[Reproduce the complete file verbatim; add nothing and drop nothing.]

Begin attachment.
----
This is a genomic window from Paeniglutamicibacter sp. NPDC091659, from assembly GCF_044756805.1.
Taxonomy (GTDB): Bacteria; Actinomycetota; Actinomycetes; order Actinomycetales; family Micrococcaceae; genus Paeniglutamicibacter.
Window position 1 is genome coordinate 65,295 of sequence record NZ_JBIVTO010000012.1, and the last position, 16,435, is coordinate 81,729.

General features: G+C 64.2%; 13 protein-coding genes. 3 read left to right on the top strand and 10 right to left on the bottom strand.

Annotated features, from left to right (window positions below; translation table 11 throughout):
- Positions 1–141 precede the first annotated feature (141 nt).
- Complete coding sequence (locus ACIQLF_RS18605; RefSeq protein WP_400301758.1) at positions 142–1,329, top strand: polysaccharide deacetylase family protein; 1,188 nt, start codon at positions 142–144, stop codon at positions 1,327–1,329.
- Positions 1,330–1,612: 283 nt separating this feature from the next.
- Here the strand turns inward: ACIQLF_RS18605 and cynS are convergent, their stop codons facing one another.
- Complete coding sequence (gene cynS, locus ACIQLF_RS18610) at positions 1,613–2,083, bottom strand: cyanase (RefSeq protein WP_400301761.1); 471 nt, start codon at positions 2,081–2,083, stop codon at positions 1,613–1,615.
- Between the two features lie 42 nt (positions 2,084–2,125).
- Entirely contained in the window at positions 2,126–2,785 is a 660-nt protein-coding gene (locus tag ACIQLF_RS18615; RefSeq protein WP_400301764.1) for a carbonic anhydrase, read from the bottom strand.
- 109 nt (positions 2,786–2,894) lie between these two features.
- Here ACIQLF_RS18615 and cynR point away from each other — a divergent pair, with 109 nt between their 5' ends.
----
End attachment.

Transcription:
This is a genomic window from Paeniglutamicibacter sp. NPDC091659, from assembly GCF_044756805.1.
Taxonomy (GTDB): Bacteria; Actinomycetota; Actinomycetes; order Actinomycetales; family Micrococcaceae; genus Paeniglutamicibacter.
Window position 1 is genome coordinate 65,295 of sequence record NZ_JBIVTO010000012.1, and the last position, 16,435, is coordinate 81,729.

General features: G+C 64.2%; 13 protein-coding genes. 3 read left to right on the top strand and 10 right to left on the bottom strand.

Annotated features, from left to right (window positions below; translation table 11 throughout):
- Positions 1–141 precede the first annotated feature (141 nt).
- Complete coding sequence (locus ACIQLF_RS18605; RefSeq protein WP_400301758.1) at positions 142–1,329, top strand: polysaccharide deacetylase family protein; 1,188 nt, start codon at positions 142–144, stop codon at positions 1,327–1,329.
- Positions 1,330–1,612: 283 nt separating this feature from the next.
- Here the strand turns inward: ACIQLF_RS18605 and cynS are convergent, their stop codons facing one another.
- Complete coding sequence (gene cynS, locus ACIQLF_RS18610) at positions 1,613–2,083, bottom strand: cyanase (RefSeq protein WP_400301761.1); 471 nt, start codon at positions 2,081–2,083, stop codon at positions 1,613–1,615.
- Between the two features lie 42 nt (positions 2,084–2,125).
- Entirely contained in the window at positions 2,126–2,785 is a 660-nt protein-coding gene (locus tag ACIQLF_RS18615; RefSeq protein WP_400301764.1) for a carbonic anhydrase, read from the bottom strand.
- 109 nt (positions 2,786–2,894) lie between these two features.
- Here ACIQLF_RS18615 and cynR point away from each other — a divergent pair, with 109 nt between their 5' ends.